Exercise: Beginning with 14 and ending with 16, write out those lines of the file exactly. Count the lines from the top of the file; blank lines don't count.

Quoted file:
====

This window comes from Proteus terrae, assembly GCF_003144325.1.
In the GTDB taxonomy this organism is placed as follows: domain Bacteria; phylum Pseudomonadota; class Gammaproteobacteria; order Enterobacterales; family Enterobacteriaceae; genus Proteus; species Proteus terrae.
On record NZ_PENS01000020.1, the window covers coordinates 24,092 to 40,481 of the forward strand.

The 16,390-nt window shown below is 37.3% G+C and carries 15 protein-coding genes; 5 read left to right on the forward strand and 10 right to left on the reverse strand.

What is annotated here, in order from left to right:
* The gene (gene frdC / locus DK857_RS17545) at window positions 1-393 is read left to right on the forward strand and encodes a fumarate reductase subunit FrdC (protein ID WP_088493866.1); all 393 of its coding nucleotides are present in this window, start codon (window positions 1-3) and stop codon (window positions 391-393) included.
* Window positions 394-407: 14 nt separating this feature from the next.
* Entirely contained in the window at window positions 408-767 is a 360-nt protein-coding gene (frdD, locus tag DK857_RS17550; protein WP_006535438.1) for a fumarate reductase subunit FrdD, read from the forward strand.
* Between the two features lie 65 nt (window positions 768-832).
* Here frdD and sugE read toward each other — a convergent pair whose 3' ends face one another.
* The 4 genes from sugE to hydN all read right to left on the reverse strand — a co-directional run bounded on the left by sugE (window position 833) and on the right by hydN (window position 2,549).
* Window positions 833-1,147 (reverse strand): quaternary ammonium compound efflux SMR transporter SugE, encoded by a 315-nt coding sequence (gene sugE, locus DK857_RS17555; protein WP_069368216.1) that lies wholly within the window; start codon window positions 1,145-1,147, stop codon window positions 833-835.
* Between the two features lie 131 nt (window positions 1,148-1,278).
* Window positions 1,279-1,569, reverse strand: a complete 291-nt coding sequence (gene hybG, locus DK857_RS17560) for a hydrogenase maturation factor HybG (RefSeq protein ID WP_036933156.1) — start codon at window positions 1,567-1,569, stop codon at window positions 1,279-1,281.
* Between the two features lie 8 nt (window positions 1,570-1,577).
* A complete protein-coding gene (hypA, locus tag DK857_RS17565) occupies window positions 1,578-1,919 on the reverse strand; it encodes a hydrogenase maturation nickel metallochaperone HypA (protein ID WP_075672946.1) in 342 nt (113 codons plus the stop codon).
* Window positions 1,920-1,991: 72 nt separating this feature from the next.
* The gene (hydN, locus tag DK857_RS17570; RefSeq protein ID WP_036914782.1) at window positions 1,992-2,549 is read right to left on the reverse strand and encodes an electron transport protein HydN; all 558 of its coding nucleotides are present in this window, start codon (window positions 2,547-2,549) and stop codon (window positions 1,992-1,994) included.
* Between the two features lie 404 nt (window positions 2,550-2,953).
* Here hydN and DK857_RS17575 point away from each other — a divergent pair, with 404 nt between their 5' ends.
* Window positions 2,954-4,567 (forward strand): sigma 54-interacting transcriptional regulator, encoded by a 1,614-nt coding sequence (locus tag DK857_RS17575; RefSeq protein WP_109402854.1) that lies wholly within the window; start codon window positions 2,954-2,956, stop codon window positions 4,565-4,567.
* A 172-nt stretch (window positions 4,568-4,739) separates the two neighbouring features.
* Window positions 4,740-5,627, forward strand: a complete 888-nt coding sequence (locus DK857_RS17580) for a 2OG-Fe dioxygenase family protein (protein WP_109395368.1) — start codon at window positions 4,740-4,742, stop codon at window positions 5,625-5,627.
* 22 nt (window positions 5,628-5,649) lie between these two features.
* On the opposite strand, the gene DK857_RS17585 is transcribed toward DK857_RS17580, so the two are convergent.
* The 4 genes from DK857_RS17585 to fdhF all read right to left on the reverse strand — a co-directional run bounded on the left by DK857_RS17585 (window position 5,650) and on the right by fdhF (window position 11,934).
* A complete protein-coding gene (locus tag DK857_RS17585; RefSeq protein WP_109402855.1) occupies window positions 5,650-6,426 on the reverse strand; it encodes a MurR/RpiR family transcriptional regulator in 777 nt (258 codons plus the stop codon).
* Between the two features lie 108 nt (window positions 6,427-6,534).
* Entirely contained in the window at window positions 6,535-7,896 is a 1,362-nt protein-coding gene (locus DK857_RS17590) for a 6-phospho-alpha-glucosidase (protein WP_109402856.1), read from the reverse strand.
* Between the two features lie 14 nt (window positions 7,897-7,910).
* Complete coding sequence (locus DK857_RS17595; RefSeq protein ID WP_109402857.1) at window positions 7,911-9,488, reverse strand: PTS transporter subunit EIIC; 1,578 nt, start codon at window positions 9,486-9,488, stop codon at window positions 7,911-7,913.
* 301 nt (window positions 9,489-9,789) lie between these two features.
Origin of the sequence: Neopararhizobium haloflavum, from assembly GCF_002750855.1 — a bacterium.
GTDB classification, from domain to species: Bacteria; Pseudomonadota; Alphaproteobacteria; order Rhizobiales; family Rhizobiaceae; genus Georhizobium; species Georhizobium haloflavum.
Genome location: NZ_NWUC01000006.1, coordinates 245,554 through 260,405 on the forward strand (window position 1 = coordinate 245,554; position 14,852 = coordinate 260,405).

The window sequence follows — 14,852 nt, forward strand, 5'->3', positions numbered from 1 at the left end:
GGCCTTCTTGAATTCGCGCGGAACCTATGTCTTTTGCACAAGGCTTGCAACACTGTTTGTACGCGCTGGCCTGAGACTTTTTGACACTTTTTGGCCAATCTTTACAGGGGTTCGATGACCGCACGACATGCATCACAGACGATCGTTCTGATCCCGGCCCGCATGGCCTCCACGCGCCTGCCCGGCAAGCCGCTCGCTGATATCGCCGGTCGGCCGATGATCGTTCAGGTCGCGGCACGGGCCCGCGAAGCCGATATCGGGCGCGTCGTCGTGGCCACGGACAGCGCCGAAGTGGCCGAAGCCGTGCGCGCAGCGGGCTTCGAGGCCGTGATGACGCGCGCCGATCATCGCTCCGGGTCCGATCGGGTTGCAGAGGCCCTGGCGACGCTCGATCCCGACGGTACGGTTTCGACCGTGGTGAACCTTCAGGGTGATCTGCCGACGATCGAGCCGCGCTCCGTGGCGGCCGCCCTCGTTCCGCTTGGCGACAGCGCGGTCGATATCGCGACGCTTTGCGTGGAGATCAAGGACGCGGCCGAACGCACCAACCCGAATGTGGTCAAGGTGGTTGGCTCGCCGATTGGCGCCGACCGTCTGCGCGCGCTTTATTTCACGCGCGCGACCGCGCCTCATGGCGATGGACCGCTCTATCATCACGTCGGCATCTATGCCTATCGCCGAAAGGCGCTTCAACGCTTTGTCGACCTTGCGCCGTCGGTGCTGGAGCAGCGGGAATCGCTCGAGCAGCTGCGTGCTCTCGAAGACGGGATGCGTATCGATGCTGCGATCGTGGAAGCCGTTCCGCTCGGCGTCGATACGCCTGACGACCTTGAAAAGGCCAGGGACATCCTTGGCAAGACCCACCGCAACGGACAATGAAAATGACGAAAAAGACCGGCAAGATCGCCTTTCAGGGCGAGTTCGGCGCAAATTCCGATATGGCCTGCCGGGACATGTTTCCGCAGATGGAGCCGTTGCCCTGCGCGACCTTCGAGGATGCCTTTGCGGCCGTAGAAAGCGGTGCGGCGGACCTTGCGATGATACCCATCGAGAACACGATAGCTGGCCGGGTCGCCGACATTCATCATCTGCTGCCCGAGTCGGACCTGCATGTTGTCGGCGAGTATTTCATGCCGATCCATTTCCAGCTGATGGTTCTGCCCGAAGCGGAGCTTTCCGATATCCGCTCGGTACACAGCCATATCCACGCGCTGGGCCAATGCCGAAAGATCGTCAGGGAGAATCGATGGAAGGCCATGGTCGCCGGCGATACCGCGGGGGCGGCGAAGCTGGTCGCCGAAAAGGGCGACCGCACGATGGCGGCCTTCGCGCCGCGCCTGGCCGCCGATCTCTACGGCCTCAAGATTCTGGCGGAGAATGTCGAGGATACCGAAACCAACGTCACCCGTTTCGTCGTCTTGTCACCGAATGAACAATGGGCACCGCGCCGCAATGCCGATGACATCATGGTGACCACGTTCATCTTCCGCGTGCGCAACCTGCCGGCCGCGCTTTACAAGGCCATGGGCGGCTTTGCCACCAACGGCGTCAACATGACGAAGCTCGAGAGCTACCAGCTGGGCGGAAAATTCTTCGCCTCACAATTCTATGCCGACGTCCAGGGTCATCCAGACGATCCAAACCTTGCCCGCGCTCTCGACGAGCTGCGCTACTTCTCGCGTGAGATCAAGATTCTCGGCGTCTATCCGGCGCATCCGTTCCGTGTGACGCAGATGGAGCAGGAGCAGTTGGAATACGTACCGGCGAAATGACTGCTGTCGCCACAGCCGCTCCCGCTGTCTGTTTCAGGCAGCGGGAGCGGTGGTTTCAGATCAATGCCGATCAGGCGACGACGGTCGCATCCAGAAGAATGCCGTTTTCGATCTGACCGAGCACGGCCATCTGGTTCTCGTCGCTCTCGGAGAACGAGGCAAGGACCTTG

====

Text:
* Window positions 1,279-1,569, reverse strand: a complete 291-nt coding sequence (gene hybG, locus DK857_RS17560) for a hydrogenase maturation factor HybG (RefSeq protein ID WP_036933156.1) — start codon at window positions 1,567-1,569, stop codon at window positions 1,279-1,281.
* Between the two features lie 8 nt (window positions 1,570-1,577).
* A complete protein-coding gene (hypA, locus tag DK857_RS17565) occupies window positions 1,578-1,919 on the reverse strand; it encodes a hydrogenase maturation nickel metallochaperone HypA (protein ID WP_075672946.1) in 342 nt (113 codons plus the stop codon).